E-books require a major revamp on a publisher’s existing workflows. This, one must accept. If a publisher considers its current publishing workflow solid, then extending it to include e-books could be a tricky endeavour. You can expect some resistance from the team in making a shift in the processes. If you are in a government set up, you know things don’t move quite fast.

The new processes must take account your back, current and future titles. Those very old publications whose digital copies (for prints) have been lost should also be considered, especially if the old titles offer potential values in digital form.

A publisher having an e-book project in mind would find it noteworthy that different workflows would apply if they want to publish their titles as print only, print + e-books, or e-books only. The framework for each output must be clear and intact.

3. Good team matters

As cliché as it sounds, executing e-book strategy requires a good team. The team does not have to be big. But it must be functional. Having one or two outstanding individuals would not hurt. In fact, it could make all the differences.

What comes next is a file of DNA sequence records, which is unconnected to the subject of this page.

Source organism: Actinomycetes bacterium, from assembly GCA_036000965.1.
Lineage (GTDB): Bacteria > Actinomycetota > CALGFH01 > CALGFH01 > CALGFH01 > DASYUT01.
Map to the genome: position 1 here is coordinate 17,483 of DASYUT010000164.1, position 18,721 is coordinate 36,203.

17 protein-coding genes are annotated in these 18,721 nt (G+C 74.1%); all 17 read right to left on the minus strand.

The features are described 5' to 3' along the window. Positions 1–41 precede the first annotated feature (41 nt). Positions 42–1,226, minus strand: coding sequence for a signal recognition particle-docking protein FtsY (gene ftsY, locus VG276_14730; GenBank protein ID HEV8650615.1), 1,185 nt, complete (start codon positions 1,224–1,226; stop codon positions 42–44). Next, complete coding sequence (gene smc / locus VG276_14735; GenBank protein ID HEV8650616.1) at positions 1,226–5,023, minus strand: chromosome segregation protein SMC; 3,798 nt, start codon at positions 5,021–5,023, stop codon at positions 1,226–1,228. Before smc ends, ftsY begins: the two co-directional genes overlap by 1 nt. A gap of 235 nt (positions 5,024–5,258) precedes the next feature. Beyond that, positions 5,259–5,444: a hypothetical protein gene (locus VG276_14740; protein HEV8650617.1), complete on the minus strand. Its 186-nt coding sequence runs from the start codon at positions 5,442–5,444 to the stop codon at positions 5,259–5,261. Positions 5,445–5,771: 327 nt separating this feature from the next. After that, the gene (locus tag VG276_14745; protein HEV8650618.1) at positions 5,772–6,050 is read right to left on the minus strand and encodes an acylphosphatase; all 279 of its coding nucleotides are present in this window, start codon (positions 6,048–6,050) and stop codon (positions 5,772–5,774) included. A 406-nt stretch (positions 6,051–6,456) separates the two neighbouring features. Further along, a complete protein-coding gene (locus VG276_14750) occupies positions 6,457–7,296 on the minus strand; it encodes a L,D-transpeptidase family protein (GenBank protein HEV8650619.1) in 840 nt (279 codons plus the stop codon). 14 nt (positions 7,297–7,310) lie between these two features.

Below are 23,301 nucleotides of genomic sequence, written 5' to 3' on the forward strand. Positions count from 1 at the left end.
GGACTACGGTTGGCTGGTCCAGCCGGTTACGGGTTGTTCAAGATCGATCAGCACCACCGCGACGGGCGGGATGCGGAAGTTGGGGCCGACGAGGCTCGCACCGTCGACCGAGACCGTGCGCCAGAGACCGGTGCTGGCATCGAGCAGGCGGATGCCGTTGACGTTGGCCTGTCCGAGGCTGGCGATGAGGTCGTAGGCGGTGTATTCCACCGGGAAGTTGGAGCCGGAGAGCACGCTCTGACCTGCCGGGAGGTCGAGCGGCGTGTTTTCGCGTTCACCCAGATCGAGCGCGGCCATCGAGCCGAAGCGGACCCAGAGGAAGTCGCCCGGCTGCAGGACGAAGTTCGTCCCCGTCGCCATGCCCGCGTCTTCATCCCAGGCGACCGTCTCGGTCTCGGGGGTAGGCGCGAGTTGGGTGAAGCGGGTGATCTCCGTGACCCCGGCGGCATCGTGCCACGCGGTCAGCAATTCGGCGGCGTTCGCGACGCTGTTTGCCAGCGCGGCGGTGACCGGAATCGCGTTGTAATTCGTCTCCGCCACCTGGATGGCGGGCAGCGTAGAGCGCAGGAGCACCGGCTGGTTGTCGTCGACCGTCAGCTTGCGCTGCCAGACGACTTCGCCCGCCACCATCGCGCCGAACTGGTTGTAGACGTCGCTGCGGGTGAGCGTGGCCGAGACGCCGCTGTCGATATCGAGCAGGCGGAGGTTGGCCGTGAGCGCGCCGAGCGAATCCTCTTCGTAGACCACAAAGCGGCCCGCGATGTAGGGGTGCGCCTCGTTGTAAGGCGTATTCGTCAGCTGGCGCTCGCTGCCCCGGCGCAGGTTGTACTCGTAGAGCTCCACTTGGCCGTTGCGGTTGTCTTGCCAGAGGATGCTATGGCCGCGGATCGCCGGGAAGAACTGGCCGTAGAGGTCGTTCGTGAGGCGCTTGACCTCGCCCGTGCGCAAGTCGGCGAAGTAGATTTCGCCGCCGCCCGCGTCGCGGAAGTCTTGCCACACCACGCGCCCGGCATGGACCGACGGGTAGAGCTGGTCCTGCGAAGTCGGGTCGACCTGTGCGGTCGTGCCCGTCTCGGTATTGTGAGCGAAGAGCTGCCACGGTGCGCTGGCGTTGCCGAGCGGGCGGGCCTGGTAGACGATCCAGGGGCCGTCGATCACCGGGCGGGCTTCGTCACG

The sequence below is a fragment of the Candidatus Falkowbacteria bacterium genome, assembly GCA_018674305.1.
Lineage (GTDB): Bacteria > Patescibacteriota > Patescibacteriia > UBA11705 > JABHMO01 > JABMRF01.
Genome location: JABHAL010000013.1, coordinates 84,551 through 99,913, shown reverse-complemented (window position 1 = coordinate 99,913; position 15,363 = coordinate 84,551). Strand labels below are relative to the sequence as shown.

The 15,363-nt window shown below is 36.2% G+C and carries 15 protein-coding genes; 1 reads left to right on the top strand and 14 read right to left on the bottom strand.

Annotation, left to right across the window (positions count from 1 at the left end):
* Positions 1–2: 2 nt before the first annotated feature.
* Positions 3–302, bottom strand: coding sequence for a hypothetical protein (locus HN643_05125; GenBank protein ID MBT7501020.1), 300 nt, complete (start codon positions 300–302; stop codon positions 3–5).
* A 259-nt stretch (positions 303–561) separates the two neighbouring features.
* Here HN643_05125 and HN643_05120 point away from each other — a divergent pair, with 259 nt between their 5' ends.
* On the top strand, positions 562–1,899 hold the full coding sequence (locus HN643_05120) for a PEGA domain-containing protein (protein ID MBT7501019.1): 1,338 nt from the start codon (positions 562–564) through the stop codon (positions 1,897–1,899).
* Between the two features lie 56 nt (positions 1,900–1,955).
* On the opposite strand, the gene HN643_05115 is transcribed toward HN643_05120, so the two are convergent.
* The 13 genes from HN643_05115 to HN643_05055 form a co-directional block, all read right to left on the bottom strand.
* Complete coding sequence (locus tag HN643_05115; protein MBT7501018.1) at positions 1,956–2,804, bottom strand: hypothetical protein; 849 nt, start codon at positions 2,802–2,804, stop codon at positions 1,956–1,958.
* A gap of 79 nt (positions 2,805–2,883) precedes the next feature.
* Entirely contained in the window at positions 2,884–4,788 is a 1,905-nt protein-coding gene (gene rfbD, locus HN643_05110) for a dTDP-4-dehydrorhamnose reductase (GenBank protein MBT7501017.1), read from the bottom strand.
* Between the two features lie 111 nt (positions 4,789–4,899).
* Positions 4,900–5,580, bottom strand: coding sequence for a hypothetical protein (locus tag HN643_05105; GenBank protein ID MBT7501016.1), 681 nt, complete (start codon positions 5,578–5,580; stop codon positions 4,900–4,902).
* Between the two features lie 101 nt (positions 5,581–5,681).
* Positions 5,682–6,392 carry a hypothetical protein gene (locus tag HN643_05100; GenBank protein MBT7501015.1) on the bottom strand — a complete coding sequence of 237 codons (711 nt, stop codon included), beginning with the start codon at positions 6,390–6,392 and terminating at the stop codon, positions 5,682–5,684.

Initially, our e-book team consisted of a few people, and as we progressed we morphed into a bigger team to suit different functions. Note that we didn’t create a new e-book unit; all the people in the team were (and are) still with their division undertaking their core duties. They were not taken off from a working unit and given a completely new role. E-book tasks are additional to their existing functions.

We fought and argued often. Sometimes we traded barbs and tantrums. But as we went along, we learnt to work more effectively as a unit.

4. Sometimes it takes money to make money

Creating e-books require technical skills. It is not simply a case of getting out a PDF output file from a MS Word document, which can easily be accomplished using the “save as” or “print to” function.